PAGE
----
1. Decrease in “Public Float” for Public Joint Stock Companies:  Previously the founders of companies which wished to list on the Dubai Financial Market (DFM) or Abu Dhabi Stock Exchange (ASX) were required to give up not less than 55% of their shares to the public on any listing, i.e. to become minority shareholders. The new law reduces the minimum required public float to 30%, presumably with a view to encouraging listings.
  2. Restrictions on Financial Assistance: The law formerly contained no specific prohibitions on the provision of financial assistance, and this was seen by many as a significant failing, as compared to international norms in corporate governance standards. This deficiency has been corrected under the new law which provides that neither a company nor its subsidiaries shall provide financial assistance to any person to enable them to purchase shares, bonds or sukuk issued by the company.  This includes financial assistance by way of loan, gift, providing assets of the company as collateral security or providing a guarantee of the obligations of the prospective purchaser.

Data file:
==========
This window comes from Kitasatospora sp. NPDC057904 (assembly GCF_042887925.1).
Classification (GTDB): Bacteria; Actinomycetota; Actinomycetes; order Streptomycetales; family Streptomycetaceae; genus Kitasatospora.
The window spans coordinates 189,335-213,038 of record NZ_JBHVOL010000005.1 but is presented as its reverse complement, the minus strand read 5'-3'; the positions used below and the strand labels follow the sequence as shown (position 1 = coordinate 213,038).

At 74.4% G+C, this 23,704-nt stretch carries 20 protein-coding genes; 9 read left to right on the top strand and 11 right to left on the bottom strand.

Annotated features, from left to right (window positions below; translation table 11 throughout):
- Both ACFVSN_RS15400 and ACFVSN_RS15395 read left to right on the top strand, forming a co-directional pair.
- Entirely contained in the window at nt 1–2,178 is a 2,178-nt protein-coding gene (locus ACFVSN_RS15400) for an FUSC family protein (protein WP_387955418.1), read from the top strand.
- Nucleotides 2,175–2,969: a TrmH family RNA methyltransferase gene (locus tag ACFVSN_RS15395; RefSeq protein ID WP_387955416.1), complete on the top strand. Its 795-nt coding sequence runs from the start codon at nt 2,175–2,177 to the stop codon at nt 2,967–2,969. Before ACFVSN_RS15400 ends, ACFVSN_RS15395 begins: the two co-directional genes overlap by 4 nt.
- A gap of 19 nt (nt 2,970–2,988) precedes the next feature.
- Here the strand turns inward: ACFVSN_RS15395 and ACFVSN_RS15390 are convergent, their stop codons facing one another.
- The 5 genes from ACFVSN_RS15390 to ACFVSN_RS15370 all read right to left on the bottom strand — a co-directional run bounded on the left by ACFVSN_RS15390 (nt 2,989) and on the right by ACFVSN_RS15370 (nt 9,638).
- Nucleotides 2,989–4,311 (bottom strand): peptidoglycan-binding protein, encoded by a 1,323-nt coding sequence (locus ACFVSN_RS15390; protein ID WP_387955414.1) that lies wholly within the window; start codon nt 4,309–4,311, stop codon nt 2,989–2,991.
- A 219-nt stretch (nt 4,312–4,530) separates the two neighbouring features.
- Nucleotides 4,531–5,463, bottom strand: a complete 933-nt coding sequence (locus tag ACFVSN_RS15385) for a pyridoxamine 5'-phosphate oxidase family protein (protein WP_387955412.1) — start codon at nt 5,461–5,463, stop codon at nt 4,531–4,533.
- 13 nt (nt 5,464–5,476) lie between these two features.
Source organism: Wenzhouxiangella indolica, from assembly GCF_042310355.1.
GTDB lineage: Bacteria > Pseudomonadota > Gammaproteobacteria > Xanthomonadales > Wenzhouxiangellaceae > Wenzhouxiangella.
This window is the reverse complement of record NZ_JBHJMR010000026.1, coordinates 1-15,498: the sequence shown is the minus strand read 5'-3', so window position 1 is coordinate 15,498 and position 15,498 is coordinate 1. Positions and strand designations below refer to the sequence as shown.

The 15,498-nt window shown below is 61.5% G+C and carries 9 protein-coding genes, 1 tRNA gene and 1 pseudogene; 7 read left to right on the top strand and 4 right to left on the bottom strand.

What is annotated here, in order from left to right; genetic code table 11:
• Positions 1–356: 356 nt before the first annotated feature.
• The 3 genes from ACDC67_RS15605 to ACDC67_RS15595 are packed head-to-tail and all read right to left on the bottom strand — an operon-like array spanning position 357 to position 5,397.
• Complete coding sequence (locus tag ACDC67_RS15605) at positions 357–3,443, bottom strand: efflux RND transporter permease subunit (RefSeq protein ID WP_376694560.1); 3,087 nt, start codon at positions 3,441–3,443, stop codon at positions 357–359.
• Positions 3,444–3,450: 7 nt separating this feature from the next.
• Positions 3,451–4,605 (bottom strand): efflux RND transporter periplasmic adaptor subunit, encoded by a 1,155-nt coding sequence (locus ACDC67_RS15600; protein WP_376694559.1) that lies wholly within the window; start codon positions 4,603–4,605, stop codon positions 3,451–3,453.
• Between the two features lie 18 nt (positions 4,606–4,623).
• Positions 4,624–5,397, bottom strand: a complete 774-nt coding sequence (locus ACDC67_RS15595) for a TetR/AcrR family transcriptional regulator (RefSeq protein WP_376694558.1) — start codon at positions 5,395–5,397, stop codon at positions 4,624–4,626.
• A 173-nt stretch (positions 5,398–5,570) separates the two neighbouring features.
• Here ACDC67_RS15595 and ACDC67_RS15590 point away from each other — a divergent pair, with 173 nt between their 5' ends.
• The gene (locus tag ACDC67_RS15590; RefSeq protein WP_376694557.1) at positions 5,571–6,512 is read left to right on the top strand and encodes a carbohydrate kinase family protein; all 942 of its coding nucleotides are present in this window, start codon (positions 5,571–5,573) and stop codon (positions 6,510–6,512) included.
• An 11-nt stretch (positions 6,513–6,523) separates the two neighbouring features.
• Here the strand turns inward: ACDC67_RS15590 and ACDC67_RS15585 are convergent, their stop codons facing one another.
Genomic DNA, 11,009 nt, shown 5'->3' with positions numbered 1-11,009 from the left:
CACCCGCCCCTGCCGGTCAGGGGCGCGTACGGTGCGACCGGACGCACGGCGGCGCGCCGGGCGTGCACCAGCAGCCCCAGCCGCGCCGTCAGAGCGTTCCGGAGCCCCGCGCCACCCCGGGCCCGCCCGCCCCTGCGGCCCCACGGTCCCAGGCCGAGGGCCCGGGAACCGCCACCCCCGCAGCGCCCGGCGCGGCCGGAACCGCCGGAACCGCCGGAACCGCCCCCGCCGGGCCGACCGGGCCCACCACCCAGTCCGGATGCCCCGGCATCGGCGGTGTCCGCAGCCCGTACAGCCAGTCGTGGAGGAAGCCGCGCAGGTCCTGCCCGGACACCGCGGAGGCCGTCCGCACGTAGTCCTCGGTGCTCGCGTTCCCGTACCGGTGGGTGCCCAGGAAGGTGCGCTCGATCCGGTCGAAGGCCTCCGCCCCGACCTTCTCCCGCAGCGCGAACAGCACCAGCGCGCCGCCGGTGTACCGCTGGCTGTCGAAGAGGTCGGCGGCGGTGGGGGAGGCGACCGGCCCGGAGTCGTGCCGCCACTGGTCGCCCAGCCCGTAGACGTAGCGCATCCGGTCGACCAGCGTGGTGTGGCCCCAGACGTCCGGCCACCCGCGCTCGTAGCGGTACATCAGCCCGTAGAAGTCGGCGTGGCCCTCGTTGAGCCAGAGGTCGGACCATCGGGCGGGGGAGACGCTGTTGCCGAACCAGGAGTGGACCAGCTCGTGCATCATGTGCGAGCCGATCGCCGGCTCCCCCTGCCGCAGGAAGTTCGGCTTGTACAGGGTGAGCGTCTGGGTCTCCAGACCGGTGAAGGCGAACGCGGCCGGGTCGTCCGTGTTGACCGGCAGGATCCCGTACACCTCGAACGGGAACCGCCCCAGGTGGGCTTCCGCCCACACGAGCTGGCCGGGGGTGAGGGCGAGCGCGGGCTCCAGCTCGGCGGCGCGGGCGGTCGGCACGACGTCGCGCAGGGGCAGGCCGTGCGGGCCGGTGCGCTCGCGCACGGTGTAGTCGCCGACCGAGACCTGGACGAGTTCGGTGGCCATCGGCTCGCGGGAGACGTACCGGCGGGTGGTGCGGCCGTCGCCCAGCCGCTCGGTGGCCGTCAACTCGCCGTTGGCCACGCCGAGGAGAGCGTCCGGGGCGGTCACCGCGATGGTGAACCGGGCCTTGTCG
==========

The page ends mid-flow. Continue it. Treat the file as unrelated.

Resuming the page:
3. Types of Companies: The new law reduces the number of commercial entities which can be formed in the UAE from  seven to five, namely: limited partnership company, partnership company, limited liability company, private joint stock company and public joint stock company. The limited liability company remains the most attractive option for foreign parties seeking to engage in joint venture arrangements in the UAE, however the preexisting restrictions on foreign ownership continue under the new law. Not less than 51% of the shares of a limited liability company must be owned by one or more UAE nationals or by a company wholly owned by UAE nationals. Our discussions  with Federal Regulators indicate that a new foreign investment law is in the final stages of preparation and may address what many deem to be the hottest commercial topic of recent years, a relaxation of foreign ownership restrictions for foreign investors. If and when such changes are introduced they are likely to focus primarily on specific industry sectors identified as being key growth areas for foreign investment.